Friday, May 13, 2011

In Memoriam

I am mumbling and muttering. The things I say might be construed as charming and intelligent if she could make them out through the molasses slur. But she’s cringing and edging toward the fat guy in the red sweater vest on the opposite side of her. Earlier, when light still poured through the porthole windows of Reggie’s and the booze was more conservative, she had told me he wasn’t attractive and that he had a weird smell coming off of him. Now she clings to him; anything but me.

“Warren G. Harding was the most corrupt president. Fuck Nixon,” I try to say. If she didn’t turn her attention from me, I would explain that Harding was chock-full of whores, opium and booze.
I plan to finish my story, but Kyle slaps my back and puts his arm around me.

“Wanna get out of here?”

I nod. “This place sucks.”

“Before we go…” Kyle says and slaps a pack of matches in my right palm.

I don’t say goodbye to the girl, whose name I either never heard or forgot, as I head to the men’s room. Behind the matches is a small plastic bag half-filled with Columbian nose powder. In the stall, I take a small pile on the edge of my house key and inhale through my left nostril, then my right.
I am elated. I am beaming. I am headed to the next club to find a less judgmental woman. Kyle and I step out on the snowy side street - arm in arm - singing Beach Boys tunes.

“Plan?” I ask.

“I have something special lined up.”

I follow him outside, both of us sipping from a mickey of Troika Vodka Kyle keeps in his messenger bag. We stumble down Peel toward St. Jacques and into an abandoned construction site in between the old O’Keefe’s brewery and a police station. It is a half-finished, six-story building with only a skeleton exterior.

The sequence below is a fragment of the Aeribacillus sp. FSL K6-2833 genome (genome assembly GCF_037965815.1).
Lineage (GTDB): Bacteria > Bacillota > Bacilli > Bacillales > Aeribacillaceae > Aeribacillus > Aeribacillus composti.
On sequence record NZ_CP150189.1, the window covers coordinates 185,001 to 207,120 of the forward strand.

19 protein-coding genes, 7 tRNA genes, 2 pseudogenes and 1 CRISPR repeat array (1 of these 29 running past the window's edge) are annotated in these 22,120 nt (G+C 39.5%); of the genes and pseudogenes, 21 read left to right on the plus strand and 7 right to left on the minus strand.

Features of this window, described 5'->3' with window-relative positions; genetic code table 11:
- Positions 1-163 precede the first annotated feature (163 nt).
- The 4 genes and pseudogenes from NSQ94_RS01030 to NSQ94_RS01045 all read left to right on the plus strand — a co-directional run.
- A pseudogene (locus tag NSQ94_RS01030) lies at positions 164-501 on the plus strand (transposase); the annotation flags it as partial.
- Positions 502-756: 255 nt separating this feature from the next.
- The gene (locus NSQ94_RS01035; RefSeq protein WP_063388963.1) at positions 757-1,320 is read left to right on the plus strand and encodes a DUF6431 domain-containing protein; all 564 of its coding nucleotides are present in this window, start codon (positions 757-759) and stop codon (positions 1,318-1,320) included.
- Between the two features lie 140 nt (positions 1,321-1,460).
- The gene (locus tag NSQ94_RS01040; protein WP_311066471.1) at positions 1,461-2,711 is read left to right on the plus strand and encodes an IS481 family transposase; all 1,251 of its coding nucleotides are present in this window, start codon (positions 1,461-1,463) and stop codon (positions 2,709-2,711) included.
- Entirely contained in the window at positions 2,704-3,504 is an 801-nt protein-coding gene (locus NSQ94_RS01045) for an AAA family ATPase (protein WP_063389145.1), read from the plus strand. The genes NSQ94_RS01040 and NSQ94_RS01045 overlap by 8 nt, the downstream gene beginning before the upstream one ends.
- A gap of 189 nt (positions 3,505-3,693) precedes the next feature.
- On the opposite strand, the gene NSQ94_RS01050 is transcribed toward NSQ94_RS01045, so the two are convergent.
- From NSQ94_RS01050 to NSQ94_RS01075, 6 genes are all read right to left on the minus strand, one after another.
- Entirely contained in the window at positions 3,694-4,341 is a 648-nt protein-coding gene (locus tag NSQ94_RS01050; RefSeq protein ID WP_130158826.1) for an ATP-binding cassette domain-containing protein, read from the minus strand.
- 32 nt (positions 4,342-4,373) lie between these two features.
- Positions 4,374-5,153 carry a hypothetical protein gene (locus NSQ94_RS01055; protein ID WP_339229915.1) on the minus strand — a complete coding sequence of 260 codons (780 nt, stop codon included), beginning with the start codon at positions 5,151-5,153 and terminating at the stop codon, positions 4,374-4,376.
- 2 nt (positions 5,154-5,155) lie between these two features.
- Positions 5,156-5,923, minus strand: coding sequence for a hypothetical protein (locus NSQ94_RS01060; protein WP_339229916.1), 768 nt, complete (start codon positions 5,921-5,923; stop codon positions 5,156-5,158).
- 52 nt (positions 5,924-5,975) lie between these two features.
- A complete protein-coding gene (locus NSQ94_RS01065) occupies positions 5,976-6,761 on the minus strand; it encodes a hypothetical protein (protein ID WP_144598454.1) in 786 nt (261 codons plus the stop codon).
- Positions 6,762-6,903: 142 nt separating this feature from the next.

There is an alley on the left. We find a fire escape that leads to the roof. Without speaking, we climb it. We are confronted with a bitter chill that burns out cheeks into a rosy mess. The Montreal skyline hovers. The buildings slide down the side of the island like collapsing tombstones. We sit with our legs dangling off the Northeast corner of the roof, waiting for it all to come down. We trade swigs.

“Good to be done. Fuckin‘ semester,” Kyle says.

I come clean. “I‘m not done.”


“My last final was two hours ago, I didn’t show up.”

We laugh in sync at nothing at all, until the pedestrians and traffic below are drowned out in boozy giggles and guffaws. And when it subsides, I search for another break in silence.
To my left is a pile of car tires and unused bricks. I stand, stumble, but recompose myself and grab a tire.
I lob the first one off; it probably lands in the alley. The next heads into St. Jacques.

“What the fuck?!?” Kyle screams.

I turn around, expecting to see someone else; someone lovely. Then I remember she’s gone. She was lovely and now she’s gone.

A brick I throw lands in the police yard. Glass shattering. The echo of a car alarm.

We run. Down, down down.

We run until we’re on the street. We run until I slip and land hard on a snowy plain.

I wake up hours later, half-drowning in the rain water falling from above. My cheeks sting and my head aches. Dried blood crusts over my upper lip.

I am in a park filled with industrial sculptures somewhere off Rene Levesque, alone.

I climb over the park wall and sit atop it, watching the morning traffic rise and fall out of view on the 720.
Last call ended hours ago, but I know a little place. Sun is rising now. Where are we headed for breakfast? Someplace close, I hope. Darling, I’m just too damn exhausted.


  • Adam says:
    June 6, 2011 at 8:55 PM

    Kenny, you are a ridiculous person sometimes (that's probably being conservative). I can't find a way to say this without being insulting, but here goes: I miss you, but I can't say I miss the hassle of your (sometimes prolonged) moments of insanity, as exemplified in tires and bricks above. Having said that, I think we should hang out again eventually, and I enjoyed the story.

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